What Is Hybrid Cloud Security?

5 min. read

Hybrid cloud security is the totality of the technologies and procedures established to protect data, applications, and infrastructure in a hybrid cloud environment (which may include any combination of public and private clouds or on-premises data centers). 

Effective hybrid cloud security typically requires:

  • Next-generation firewalls (NGFWs)
  • A centralized management system
  • Security services that span environments

Why Is Hybrid Cloud Security Important?

“Gartner’s ‘cloud shift’ research includes only those enterprise IT categories that can transition to cloud, within the application software, infrastructure software, business process services and system infrastructure markets. 

By 2025, 51% of IT spending in these four categories will have shifted from traditional solutions to the public cloud, compared to 41% in 2022. Almost two-thirds (65.9%) of spending on application software will be directed toward cloud technologies in 2025, up from 57.7% in 2022.”

—Gartner Says More Than Half of Enterprise IT Spending in Key Market Segments Will Shift to the Cloud by 2025

We live in an age of cloud and digital transformation. Users and applications are moving outside the traditional network perimeter. An increasing number of application workloads are accessed from the public cloud, including: software-as-a-service (SaaS), platform-as-a-service (PaaS), and infrastructure-as-a-service (IaaS):

  • 53% of cloud workloads are hosted on public cloud platforms, an increase of 8% in the past year.
  • The top reason organizations are moving to the cloud are building new and expanding existing products and services. The desire to increase efficiency and agility closely follows.

With increasing frequency, enterprises are choosing multicloud or hybrid models. A hybrid cloud allows organizations to enjoy the benefits of the cloud while maintaining the flexibility to use other environments. Consequently, organizations face the challenge of proactively protecting users, applications, and data from security threats without compromising user experience — and across multiple environments:

  • Security considerations continue to impede the ability of enterprises to address risks and take advantage of the cloud.

Hybrid Cloud Security Challenges

Hybrid cloud environments come with complicated security problems. The combination of cloud security requirements, the shared responsibility model, and a constantly evolving threat landscape contribute to hybrid cloud security challenges. 

Cloud Security and the Shared Responsibility Model


Figure 1: Shared security responsibility across private, public, and SaaS cloud services

  • Cloud security can come with trade-offs.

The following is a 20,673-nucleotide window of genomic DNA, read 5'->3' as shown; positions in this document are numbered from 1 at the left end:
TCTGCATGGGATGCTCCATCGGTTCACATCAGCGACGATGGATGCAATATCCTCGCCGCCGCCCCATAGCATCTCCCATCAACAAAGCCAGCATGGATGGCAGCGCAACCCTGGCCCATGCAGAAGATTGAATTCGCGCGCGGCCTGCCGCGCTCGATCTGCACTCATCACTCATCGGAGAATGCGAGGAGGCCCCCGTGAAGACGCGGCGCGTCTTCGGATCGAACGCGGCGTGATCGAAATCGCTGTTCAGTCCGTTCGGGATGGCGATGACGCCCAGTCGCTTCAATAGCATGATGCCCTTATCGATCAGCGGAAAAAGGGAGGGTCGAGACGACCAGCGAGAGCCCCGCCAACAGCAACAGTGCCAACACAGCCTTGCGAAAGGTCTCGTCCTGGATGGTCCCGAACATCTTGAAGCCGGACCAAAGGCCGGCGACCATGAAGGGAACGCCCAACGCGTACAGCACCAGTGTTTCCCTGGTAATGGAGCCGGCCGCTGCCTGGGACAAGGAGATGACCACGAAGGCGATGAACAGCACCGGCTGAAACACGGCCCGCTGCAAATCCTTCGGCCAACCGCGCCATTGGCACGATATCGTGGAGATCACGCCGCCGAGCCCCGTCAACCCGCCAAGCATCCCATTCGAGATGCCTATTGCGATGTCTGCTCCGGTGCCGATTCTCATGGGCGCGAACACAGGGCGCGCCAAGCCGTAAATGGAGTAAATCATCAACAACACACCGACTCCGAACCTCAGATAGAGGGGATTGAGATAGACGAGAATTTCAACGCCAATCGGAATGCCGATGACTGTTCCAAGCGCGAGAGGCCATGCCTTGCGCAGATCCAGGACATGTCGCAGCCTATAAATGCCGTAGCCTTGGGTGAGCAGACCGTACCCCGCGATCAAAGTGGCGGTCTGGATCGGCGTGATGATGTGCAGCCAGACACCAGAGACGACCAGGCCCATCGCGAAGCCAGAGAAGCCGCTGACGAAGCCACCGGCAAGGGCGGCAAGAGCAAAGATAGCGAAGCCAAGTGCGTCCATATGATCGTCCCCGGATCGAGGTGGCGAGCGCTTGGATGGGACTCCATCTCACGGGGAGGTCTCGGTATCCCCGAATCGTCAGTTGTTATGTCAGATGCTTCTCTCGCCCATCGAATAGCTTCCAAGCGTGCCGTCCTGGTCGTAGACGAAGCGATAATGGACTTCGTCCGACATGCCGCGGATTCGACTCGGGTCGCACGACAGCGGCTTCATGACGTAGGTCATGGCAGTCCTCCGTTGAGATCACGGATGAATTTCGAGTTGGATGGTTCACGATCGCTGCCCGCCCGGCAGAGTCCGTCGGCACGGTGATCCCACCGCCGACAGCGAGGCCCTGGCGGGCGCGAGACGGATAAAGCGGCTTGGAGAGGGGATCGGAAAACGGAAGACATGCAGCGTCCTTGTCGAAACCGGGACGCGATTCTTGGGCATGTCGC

As the cloud has become an integral part of enterprise environments, many organizations face compromises with public and private cloud environments. Network security controls are often “streamlined” out of the cloud design. Consequently, cloud security trade-offs often include:
    • Simplicity vs. function
    • Efficiency vs. visibility
    • Agility vs. security
  • Attractive cloud computing features are often counter to network security.
    Cloud computing technologies afford organizations dynamic, automated environments with on demand cloud resources. However, many features are counter to network security, including:
    • Cloud computing doesn’t mitigate existing network security threats.
    • Separation and segmentation are fundamental to security. However, the cloud relies on shared resources.
    • Security deployments are process oriented. On the contrary, cloud computing environments are dynamic.
  • Cloud-based apps and their data are becoming increasingly distributed.
    The concern over data exposure has made cloud security a priority. The challenge has become balancing agility while improving application security and securing data as it moves among clouds. Visibility and preventing attacks are imperative across all locations where applications and data reside.

Dynamic Nature of Modern Threats

  • The modern threat landscape is constantly evolving, and many sophisticated new threats have emerged in recent years.
    • Port hopping
    • Use of nonstandard ports
    • Tunneling within commonly used services
    • Hiding within Secure Sockets Layer (SSL) encryption
  • Threats that directly target applications can pass through most enterprise defenses, historically built to provide network-layer protection.

    Threat developers exploit various methods to infiltrate networks, including:

  • Many of today’s threats are built to run covertly on networks and systems.

Figure 2: Recent trends in ransomware attacks

Such threats are designed to quietly collect sensitive data and remain undetected indefinitely. This approach preserves the value of stolen data and enables repeated use of the same exploits and attack vectors.

Threats to hybrid cloud environments include:

  • Ransomware
  • Credential theft
  • Domain Name System((DNS)-based attacks)
  • Targeted “low-and-slow” attacks
  • Advanced persistent threats (APTs)

Hybrid Cloud Security Architecture

Hybrid cloud security must be ubiquitous. It starts with NGFWs, which identify and control applications, data, and workloads. While hardware firewalls are important components of on-premises environments, software firewalls are particularly helpful with hybrid cloud security. 

Software firewalls include:

  • Virtual firewalls (also known as cloud firewalls or virtualized NGFWs)
    *Virtual firewalls are network security solutions designed specifically for environments in which deploying hardware firewalls is difficult or impossible. This includes public and private cloud environments; software-defined networks and software-defined wide area networks.
  • Container firewalls
  • Managed service firewalls

Figure 3: Software firewalls in hybrid/multicloud security

To tie these components together and secure hybrid environments, organizations should prioritize these capabilities:

  • Consistent security in physical and virtualized form factors
  • Segment business applications using Zero Trust principles
  • Centrally managed security deployments and streamlined policy updates

Hybrid Cloud Security Best Practices